News / Middle East

UN Chemical Team Begins Investigation in Syria

Ake Sellstrom (R), the head of a U.N. chemical weapons investigation team, arrives in Damascus August 18, 2013.
Ake Sellstrom (R), the head of a U.N. chemical weapons investigation team, arrives in Damascus August 18, 2013.
Margaret Besheer
U.N. Secretary-General Ban Ki-moon says a U.N. team of experts began work Monday in Syria investigating whether chemical weapons were used in at least three locations during the country's on-going civil war.  

The U.N. chief established the team of scientific experts from the Organization for the Prohibition of Chemical Weapons and the World Health Organization in March, but until now they had been unable to enter Syria because of unresolved issues with the government.

On Monday, Ban Ki-moon told reporters the team had entered the country and started work to determine whether chemical agents had been used.

“This is the first probe of allegations of the use of weapons of mass destruction in the 21st century. I firmly believe that an effective mechanism to investigate allegations of the possible use of chemical weapons will help deter their future use," said  Ban Ki-moon.

Ban said that as agreed between the U.N. and the Syrian government, the team would conduct its activities for up to 14 days and that could be extended upon mutual agreement.  He reiterated that in order to credibly establish the facts, the mission must have full access to the sites of the alleged incidents.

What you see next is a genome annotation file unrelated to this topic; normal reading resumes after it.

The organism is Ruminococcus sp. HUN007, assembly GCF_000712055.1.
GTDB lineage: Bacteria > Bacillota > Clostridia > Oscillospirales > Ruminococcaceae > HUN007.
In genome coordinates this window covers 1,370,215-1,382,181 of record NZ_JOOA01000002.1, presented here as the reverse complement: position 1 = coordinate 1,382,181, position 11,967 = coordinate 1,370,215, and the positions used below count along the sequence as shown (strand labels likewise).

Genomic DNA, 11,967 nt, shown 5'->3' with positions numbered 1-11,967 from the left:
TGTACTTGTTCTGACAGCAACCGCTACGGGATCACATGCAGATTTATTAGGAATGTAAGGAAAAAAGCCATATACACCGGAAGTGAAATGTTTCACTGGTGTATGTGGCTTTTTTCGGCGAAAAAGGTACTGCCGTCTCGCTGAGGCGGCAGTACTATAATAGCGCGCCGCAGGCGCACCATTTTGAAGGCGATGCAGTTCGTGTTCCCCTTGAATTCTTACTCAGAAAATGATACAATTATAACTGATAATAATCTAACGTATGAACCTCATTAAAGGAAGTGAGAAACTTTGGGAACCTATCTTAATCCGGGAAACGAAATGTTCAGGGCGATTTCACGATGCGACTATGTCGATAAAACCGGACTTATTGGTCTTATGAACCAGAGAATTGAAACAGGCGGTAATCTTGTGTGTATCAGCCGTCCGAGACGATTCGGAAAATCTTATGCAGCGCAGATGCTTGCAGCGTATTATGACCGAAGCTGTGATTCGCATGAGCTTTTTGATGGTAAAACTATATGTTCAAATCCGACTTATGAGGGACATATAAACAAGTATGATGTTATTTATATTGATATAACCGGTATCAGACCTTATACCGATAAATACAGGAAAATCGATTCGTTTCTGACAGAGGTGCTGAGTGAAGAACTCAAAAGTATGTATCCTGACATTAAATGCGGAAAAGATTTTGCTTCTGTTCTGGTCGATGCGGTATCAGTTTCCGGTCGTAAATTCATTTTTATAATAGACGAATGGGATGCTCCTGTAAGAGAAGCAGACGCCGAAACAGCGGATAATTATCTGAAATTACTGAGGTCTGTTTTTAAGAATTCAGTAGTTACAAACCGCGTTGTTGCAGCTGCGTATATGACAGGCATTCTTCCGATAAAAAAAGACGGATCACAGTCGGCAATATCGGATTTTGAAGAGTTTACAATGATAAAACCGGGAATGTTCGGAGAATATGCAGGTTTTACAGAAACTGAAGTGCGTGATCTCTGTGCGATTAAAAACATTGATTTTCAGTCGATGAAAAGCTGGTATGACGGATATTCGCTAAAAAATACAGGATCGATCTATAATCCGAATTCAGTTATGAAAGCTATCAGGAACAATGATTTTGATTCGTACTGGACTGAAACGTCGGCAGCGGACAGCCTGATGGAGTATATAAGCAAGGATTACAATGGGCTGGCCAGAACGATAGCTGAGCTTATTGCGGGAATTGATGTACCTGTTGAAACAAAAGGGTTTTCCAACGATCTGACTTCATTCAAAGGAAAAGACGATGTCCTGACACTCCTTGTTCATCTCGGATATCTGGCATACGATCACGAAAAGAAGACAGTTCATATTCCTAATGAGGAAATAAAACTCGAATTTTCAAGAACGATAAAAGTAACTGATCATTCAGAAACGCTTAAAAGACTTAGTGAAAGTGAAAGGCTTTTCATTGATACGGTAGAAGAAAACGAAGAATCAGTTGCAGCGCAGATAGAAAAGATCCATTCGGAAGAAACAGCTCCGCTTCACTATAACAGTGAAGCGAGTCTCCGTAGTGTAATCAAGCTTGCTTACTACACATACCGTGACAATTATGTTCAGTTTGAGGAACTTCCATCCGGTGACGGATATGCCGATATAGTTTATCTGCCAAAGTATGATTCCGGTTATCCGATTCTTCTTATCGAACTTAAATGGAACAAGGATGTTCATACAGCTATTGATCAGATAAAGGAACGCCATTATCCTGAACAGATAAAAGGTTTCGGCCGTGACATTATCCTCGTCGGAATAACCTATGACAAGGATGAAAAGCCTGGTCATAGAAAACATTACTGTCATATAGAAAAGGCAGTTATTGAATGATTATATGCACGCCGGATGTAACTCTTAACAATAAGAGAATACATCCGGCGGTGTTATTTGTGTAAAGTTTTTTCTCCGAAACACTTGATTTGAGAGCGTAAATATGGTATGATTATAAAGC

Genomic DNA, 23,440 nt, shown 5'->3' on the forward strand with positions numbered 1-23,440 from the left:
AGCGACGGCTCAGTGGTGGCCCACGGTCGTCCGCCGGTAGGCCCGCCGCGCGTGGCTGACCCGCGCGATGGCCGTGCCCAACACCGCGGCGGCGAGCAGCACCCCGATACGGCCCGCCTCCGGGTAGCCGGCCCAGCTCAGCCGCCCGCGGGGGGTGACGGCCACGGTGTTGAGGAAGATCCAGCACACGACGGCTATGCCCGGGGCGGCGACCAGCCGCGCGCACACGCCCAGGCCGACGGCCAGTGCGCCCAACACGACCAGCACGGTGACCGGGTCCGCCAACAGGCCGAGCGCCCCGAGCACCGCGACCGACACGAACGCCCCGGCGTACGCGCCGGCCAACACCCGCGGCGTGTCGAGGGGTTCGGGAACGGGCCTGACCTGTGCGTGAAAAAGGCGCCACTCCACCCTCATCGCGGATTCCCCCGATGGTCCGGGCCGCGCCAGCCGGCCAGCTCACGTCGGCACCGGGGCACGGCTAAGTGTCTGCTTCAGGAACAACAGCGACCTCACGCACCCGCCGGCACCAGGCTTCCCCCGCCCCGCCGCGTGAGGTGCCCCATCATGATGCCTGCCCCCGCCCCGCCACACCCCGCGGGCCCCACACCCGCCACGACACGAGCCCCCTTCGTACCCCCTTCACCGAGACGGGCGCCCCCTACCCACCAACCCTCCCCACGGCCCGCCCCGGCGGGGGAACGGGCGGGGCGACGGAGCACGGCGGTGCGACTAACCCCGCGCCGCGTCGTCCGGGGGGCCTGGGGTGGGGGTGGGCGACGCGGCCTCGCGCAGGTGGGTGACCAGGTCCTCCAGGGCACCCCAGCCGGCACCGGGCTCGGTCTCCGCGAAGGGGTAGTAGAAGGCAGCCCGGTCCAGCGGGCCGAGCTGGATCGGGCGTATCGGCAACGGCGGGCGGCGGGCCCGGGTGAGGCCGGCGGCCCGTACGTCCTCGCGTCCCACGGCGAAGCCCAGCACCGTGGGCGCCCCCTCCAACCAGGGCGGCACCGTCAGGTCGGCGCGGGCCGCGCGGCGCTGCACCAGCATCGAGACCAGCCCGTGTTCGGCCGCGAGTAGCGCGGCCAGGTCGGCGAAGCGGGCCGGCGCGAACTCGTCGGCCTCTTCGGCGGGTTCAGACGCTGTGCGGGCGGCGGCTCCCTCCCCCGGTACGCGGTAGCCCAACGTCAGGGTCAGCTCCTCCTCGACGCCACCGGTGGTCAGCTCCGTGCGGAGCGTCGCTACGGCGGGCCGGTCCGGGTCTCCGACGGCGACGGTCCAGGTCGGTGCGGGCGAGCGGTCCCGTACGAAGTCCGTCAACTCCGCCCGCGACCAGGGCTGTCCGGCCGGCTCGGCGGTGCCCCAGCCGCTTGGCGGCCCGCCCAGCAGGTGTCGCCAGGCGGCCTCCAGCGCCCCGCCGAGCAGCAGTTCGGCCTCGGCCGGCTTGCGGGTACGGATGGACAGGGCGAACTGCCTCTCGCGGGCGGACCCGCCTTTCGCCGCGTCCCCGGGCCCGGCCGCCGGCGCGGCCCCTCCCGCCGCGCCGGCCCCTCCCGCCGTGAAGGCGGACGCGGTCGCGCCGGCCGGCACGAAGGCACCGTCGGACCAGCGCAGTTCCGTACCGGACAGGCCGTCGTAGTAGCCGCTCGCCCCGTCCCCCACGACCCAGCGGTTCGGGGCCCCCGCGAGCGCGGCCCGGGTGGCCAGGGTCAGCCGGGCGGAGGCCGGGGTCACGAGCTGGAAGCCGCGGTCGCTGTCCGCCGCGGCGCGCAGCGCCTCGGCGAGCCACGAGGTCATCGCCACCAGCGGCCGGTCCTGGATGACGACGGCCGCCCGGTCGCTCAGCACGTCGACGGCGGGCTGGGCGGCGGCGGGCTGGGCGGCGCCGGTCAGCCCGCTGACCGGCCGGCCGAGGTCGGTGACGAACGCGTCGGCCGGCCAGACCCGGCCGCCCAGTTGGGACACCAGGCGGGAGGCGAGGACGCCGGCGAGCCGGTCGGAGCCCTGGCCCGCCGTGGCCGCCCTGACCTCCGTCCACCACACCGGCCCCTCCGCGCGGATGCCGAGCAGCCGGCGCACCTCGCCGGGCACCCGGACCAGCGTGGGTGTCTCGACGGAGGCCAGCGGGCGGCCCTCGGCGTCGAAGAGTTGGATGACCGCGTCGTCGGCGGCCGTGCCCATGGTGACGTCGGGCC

The mission will try to establish only whether chemical weapons were used, not who used them.

The United Nations has said one of the sites is Khan al-Assal in Aleppo province. In March, the Syrian government accused rebels of using chemical agents in Khan al-Assal and asked the U.N. to investigate.

The two other sites have not been identified, but are likely to be from a list submitted to the U.N. by Britain, France and the United States.  The Syrian government has resisted allowing inspectors to visit these other sites and held up the mission’s arrival in Syria for months over the issue.

The secretary-general also expressed his growing concern over the spiraling violence in Egypt, where the military has vowed it will not tolerate anti-government protests seeking the return of ousted President Mohamed Morsi.

"I strongly condemn attacks on churches, hospitals and other public facilities. There is no justification for targeting civilians or destroying infrastructure and property so important for Egypt's future. Preventing further loss of life should be the highest priority. I urge all Egyptians to exercise maximum restraint and resolve differences peacefully," he said.

The U.N. leader said the Muslim Brotherhood should have more political space and that Morsi should be released from detention.

U.N. political chief Jeffrey Feltman is in the region and will hold wide-ranging talks starting Tuesday with a focus on how the world body can best support efforts to restore peace and advance reconciliation in Egypt.

The U.N. secretary-general is just back from a visit to Jordan, Israel and the West Bank. He said the U.S. push to restart direct Israeli-Palestinian peace talks is an opportunity that must not be lost.

Ban said achieving agreement will require vision and courage along with sacrifices, understanding and leadership from both sides. He said the U.N. would continue to work to help find a solution that would benefit both Israelis and Palestinians.

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